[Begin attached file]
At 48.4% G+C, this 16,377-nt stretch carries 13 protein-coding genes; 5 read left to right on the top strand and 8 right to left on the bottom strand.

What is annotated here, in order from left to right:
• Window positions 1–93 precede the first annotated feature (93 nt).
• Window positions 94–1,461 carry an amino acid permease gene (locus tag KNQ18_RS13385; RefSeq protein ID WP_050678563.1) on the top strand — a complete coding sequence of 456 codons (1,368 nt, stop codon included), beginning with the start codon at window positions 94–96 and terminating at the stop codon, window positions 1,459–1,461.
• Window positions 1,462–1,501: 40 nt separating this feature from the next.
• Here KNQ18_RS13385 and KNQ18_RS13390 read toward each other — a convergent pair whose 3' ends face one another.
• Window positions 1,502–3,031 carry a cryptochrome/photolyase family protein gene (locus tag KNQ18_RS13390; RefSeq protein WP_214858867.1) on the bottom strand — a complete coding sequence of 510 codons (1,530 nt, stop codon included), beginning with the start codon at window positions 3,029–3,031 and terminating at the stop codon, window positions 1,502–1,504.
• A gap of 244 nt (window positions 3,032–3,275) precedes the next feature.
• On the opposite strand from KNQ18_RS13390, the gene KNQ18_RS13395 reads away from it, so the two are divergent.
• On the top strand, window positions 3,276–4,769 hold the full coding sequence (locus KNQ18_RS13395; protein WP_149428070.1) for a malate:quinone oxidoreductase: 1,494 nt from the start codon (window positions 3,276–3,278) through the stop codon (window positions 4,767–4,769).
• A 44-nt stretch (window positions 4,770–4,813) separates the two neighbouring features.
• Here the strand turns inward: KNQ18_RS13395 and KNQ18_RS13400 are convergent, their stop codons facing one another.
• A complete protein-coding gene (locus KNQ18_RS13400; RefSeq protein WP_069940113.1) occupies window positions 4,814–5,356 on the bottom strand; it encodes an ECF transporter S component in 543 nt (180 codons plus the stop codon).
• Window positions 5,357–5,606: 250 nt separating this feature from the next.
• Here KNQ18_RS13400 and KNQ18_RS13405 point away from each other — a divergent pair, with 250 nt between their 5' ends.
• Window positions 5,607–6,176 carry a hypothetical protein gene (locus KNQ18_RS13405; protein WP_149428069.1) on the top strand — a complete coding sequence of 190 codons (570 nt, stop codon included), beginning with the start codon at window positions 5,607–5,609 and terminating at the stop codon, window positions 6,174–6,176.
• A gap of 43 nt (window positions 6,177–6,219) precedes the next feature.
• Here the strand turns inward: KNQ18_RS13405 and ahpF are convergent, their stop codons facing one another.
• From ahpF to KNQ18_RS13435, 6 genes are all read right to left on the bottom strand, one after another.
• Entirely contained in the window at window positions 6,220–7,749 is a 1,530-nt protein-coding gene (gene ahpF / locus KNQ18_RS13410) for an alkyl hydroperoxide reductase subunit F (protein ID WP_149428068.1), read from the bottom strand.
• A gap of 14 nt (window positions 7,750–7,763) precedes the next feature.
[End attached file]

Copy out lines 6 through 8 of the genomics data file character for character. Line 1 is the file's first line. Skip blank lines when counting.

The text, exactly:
• Here KNQ18_RS13385 and KNQ18_RS13390 read toward each other — a convergent pair whose 3' ends face one another.
• Window positions 1,502–3,031 carry a cryptochrome/photolyase family protein gene (locus tag KNQ18_RS13390; RefSeq protein WP_214858867.1) on the bottom strand — a complete coding sequence of 510 codons (1,530 nt, stop codon included), beginning with the start codon at window positions 3,029–3,031 and terminating at the stop codon, window positions 1,502–1,504.
• A gap of 244 nt (window positions 3,032–3,275) precedes the next feature.